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Our 2022 Season is Complete

Now that the dust has settled (we closed August 1st), it’s time for a few reflections on the season.


~ Our amazing staff. As usual, we worked with our own kids, but since three of them are otherwise occupied, we brought on a faithful few extras who were willing to stay with us and basically be a part of our family. That was a huge blessing, since the farm work is not confined to the part of the day we are open to the public. We also had several friends and neighbours who joined us for each day. There were some extra challenges with training/hosting more staff than before, but we learned a lot, and we’ll be better ‘bosses’ for next year, I think.

~ Setting up the farm history walk and starting the mural. These two projects have been in our minds for at least a decade, so actually getting them off the ground feels really good.

~ Our new (self-guided) group format. This was not a universally loved change and we will be considering changes for next year, but overall, we were happy with how it suited us and our space.

Lots of teachers were over-the-moon with how interactive it was and with the freedom to move around as they pleased. Most of these were comparing us to other farms they had been to previously.

Other teachers (mostly a few of our long-time customers) were not satisfied with the new program and preferred the fully guided model from years past. We can’t argue with that. But it doesn’t mean we will go back to it. We still believe that the experiences students get at our farm will not be duplicated anywhere else. We are working on a few changes for 2023 and we'll be in touch with our teachers in fall.

Low points:

~ The garden. With the late spring and extra program preparations, we barely got any garden planted at all. What we did plant, we have quite neglected. We can imagine a world where we would grow all of our own food, since we have the space and the know-how, but we haven’t quite figured out how to make it all happen. On the bright side, we are now working with woodchips, yay!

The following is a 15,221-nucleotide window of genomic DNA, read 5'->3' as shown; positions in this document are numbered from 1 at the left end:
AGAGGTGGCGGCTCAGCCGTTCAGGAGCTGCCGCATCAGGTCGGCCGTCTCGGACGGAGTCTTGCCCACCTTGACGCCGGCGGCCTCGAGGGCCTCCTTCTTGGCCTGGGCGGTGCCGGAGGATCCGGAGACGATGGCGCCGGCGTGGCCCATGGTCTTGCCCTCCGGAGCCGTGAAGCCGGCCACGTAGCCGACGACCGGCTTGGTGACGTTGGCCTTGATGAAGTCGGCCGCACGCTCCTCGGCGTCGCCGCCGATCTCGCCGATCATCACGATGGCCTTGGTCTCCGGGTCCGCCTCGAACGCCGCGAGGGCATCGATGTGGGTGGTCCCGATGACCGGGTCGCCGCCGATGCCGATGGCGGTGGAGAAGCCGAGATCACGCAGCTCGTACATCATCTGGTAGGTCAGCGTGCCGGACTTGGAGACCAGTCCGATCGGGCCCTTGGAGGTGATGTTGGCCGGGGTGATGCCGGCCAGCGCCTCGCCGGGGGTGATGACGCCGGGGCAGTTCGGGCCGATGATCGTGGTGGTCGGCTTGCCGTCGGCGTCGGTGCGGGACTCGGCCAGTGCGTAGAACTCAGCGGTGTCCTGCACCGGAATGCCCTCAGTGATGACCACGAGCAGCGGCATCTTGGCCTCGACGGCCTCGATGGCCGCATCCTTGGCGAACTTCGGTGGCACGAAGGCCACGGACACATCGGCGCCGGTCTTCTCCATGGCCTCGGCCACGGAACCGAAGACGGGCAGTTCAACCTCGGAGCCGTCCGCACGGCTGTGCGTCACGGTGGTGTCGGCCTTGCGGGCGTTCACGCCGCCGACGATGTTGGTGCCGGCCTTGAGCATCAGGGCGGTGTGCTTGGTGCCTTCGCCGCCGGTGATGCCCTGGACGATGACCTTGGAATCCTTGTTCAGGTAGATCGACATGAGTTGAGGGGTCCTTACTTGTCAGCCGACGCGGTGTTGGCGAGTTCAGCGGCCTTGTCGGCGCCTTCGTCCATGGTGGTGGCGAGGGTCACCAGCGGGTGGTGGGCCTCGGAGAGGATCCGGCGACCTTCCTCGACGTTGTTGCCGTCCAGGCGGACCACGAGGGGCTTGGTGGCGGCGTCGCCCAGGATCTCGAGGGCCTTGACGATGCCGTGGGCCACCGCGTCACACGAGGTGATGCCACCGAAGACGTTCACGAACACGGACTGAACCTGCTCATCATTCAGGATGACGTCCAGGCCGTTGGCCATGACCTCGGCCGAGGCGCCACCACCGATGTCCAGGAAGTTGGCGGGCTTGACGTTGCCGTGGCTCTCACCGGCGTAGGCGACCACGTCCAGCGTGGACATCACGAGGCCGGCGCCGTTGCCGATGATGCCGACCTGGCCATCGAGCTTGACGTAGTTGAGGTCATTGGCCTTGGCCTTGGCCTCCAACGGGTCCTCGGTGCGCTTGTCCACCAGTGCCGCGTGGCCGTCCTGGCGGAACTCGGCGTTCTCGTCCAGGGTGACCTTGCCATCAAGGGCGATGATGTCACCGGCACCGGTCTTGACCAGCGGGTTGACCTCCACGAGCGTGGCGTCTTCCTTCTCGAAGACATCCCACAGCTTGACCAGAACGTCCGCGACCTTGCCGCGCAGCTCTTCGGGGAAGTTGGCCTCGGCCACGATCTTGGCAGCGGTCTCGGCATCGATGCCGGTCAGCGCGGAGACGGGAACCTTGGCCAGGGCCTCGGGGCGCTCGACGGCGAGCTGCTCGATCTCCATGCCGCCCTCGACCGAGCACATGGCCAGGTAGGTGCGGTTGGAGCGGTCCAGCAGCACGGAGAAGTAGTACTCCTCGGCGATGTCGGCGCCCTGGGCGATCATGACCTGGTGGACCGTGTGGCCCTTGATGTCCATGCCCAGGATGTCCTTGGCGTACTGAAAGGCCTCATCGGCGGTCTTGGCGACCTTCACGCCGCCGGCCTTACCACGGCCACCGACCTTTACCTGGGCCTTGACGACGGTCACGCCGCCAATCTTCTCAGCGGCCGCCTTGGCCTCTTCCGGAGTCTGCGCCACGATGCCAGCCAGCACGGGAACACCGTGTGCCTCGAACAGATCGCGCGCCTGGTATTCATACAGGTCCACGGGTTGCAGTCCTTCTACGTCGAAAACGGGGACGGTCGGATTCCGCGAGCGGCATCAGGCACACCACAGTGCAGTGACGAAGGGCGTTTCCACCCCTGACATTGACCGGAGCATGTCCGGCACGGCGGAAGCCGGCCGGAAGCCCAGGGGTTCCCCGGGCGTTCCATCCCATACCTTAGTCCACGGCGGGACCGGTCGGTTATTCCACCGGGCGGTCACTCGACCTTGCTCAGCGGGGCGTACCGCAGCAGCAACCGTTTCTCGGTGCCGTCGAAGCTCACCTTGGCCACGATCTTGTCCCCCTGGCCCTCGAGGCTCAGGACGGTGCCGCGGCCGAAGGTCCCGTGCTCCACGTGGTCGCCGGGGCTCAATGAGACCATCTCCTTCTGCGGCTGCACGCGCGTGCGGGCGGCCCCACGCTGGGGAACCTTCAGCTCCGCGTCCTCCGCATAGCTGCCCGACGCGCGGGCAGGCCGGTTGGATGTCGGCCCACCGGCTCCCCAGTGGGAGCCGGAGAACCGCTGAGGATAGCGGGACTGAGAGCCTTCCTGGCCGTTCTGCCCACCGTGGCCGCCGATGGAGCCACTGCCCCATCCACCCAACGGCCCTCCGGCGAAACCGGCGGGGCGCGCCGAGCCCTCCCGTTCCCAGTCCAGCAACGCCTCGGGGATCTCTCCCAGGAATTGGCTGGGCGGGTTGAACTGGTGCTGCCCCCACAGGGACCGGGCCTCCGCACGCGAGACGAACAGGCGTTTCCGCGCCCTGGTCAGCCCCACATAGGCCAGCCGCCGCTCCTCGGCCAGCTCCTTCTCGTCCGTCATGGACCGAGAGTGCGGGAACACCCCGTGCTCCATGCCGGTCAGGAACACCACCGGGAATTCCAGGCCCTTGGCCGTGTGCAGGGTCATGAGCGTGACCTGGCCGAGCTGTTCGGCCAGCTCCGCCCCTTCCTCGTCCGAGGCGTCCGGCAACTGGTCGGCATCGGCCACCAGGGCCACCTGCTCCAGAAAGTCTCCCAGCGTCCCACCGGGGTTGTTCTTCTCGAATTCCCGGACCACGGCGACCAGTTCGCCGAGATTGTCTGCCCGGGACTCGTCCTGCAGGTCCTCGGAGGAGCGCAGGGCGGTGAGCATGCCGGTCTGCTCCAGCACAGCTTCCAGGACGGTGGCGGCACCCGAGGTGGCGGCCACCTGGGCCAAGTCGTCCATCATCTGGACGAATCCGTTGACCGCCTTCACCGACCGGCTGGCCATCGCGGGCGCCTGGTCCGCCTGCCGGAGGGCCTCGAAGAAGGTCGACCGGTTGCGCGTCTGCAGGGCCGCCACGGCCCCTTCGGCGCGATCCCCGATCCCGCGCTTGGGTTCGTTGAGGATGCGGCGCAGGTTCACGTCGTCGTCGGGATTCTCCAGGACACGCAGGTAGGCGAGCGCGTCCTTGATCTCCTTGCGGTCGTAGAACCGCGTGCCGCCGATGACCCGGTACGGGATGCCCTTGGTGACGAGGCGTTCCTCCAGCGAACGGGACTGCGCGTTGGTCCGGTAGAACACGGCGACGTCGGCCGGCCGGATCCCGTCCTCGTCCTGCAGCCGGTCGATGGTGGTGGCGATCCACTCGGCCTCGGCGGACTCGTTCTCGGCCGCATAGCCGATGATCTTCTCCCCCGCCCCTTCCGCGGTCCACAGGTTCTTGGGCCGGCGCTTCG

~ Dealing with animal protection. Since our previous encounters with them were specific and easily handled, we weren’t prepared for how this one would go. For our farmer friends, please know that the law in Manitoba allows a member of the public to make a completely anonymous, false accusation of animal cruelty which triggers access to every inch of your property and inspection of every animal you own. Judgements on their housing and health may be made based on a textbook and/or commercial farming standards, not necessarily on actual animal happiness. It has all been resolved, thankfully, and we are better prepared for what seems to be an inevitability when inviting the public to see your animals.

Overall, we are so grateful for our family, our staff and our visitors. Our family has the opportunity to live off the land 9 months of every year, and to work together and share our life 3 months of the year. We regularly pinch ourselves at how wonderful the blessings in our life have been. Thank you for being part of it.

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